Further, the difficulties the majority raised in Moore are not metaphysical conundrums of the sort a court confronts in a wrongful life action. The deep worry for the Moore court is judicial overreaching. (277) The majority readily admits that the legislature could easily pass a law superseding their decision and statutorily expand the concept of conversion to accommodate Moore. (278) Should it choose to create a public tissue trust, Congress ought to include a detailed commercialization provision. The provision should require patent holders to provide some amount of compensation to those research participants whose biologically unique tissue constitutes the raw material of a profitable biomedical product.
Basic fairness seemingly provides an intuitive justification for an equitable compensation scheme. After all, why should researchers, universities, and biotech firms reap profits while biologically unique research participants get nothing? The average person and potential research participant may well choose not to dedicate tissue to a trust which provides everyone but them with the possibility of financial benefit. Sufficiently widespread, such disillusionment amongst potential research participants would bode ill for biomedical progress--regardless of the overall rarity of such cases as Moore. Importantly, Congress could follow Justice Arabian's concluding dicta and devise a compensation scheme that would award an equitable percentage of the profits/lump sum payment to the John Moores and Ted Slavins amongst the trust's settlors. (279)
Greenberg worries: In Greenberg, the court refused to dismiss a claim of unjust enrichment against the defendant researchers and research institutions. The defendants misled plaintiffs by employing their tissue samples and other resources to derive a diagnostic test for an "orphan" genetic disorder, Canavan's disease. Here, unlike Moore, the tissue involved in developing a marketable commercial product was fungible (at least relative to the universe of persons bearing the Canavan's gene). In other words, tissue from any Canavan's carrier would have been sufficient. One can easily bring more expansive "fungibility" scenarios to mind. Imagine that the tissue sample utilized to develop a cure for prostate cancer could have come from any prostate. In this hypothetical, full fungibility across all prostate tissue would obtain.
Here, the claim for personal compensation for research participants appears much weaker than in Moore. The lack of biological uniqueness makes it impossible for such research participants to claim "without me, no commercial product would exist." Nonetheless, Congress could find a form of indirect compensation to be in order. That is, the trust could require the developers of commercially successful, biomedical products from fungible tissue samples to put a percentage of their profits back into the trust. Such a provision could then assuage any fears that the trust existed to benefit a few technologically savvy elites, as opposed to the public at large.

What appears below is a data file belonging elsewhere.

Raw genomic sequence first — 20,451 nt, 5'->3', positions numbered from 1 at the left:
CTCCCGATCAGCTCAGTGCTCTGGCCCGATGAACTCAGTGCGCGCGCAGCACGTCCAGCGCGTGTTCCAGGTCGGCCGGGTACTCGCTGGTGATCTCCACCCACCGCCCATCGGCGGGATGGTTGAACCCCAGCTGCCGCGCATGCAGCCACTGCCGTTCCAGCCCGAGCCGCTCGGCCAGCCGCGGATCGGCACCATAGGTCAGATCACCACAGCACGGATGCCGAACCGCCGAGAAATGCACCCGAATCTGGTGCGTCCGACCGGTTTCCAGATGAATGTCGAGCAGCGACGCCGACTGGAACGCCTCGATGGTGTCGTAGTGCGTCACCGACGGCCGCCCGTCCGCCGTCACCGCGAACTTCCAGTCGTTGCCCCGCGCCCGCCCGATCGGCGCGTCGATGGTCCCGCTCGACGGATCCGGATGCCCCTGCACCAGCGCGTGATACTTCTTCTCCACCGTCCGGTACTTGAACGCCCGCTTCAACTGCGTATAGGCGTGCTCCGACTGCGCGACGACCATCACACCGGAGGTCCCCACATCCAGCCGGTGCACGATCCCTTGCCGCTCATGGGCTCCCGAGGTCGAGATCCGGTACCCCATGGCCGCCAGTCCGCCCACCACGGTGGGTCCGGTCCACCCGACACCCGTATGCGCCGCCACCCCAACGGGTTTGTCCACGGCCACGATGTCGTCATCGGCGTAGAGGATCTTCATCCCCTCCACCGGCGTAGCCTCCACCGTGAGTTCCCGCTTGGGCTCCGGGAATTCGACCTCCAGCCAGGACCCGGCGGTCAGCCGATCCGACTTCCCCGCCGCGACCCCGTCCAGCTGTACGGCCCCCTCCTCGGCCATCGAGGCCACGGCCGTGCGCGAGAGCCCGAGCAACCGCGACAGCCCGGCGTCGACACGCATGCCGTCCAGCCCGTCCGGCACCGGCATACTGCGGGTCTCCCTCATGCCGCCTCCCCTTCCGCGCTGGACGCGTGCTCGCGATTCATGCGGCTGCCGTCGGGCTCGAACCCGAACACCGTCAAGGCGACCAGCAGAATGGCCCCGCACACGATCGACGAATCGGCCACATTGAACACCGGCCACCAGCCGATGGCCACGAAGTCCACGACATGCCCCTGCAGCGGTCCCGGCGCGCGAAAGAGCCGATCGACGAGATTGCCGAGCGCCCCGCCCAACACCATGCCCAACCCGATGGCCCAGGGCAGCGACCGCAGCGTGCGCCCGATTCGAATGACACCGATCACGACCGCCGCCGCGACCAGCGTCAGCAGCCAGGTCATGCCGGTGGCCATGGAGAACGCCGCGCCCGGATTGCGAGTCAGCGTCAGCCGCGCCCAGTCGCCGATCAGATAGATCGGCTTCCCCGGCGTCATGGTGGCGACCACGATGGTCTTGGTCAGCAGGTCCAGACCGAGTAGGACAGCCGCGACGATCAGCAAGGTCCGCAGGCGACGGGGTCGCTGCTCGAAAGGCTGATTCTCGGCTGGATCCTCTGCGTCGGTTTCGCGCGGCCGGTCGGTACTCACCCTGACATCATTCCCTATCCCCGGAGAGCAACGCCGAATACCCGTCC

In sum, a national tissue trust offers the best available solution to the ethical, legal, and policy challenges posed by human tissue ownership. Such a trust would uniquely serve the interests of two overriding yet potentially conflicting policy goals: ensuring biomedical progress and protecting informed consent. A limited revocability trust offers a way to provide the requisite archival stability essential to biomedical progress while simultaneously affording research participants the fight to revoke their consent to continued use of their dedicated tissue in research. Clearly, a trust theory cannot completely resolve the tension between these two goals. But this apparently less than optimal result is a cause for relief and not worry. By focusing exclusively on one policy goal at the expense of the other, both the gift and the bailment theories prove decidedly unsatisfactory. A gift analysis eviscerates meaningful informed consent while a bailment theory induces radical archival instability. Instead, a trust theory both forges a suitable compromise between its erstwhile rivals and also invites a new way of conceptualizing human tissue ownership. With the advent of a tissue trust, what was once yours or mine becomes ours: a shared national treasure to make our lives, and the lives of future generations, better off.
(1) ELISA EISEMAN & SUSANNE B. HAGA, HANDBOOK OF HUMAN TISSUE SOURCES: A NATIONAL RESOURCE OF HUMAN TISSUE SAMPLES 137-39 (1999).
(2) Id. at 133.
(3) Karen Gottlieb raises the possibility of a tissue trust in a short, insightful article but provides a precis as opposed to a completed proposal. See Karen Gottlieb, Human Biological Samples and the Laws of Property: The Trust as a Model for Biological Repositories, in STORED TISSUE SAMPLES: ETHICAL, LEGAL, AND PUBLIC POLICY IMPLICATIONS 182 (Robert F. Weir ed., 1998).
(4) 793 P.2d 479 (Cal. 1990).
(5) 264 F. Supp. 2d 1064 (S.D. Fla. 2003).
(6) 437 F. Supp. 2d 985 (E.D. Mo. 2006), aff'd, 490 F.3d 667 (8th Cir. 2007), cert. denied, 128 S. Ct. 1122 (2008).
(7) Moore, 793 P.2d at 487.
(8) Id. at 489.
(9) Id. at 481.
(10) Id. (internal quotation marks omitted).
(12) Id. at 490-91 n.30.
(13) See MOSBY MEDICAL ENCYCLOPEDIA 478 (revised ed. 1992) (for the definition of lymphokin).
(14) ROBERT F. WEIR & ROBERT S. OLICK, THE STORED TISSUE ISSUE: BIOMEDICAL RESEARCH, ETHICS, AND LAW IN THE ERA OF GENOMIC MEDICINE 157 (2004).
(15) See id.
(16) See Moore, 793 P.2d at 481.
(17) Id. at 481-82.
(18) Id. at 482.
(19) See id.
(20) WEIR & OLICK, supra note 14, at 157.
(21) Id. (second alteration in original) (quoting Patient's Informed Consent--John Moore, in 7 BIOTECHNOLOGY L. REP. 425 (1988)).
(22) See Moore, 793 P.2d at 482-83.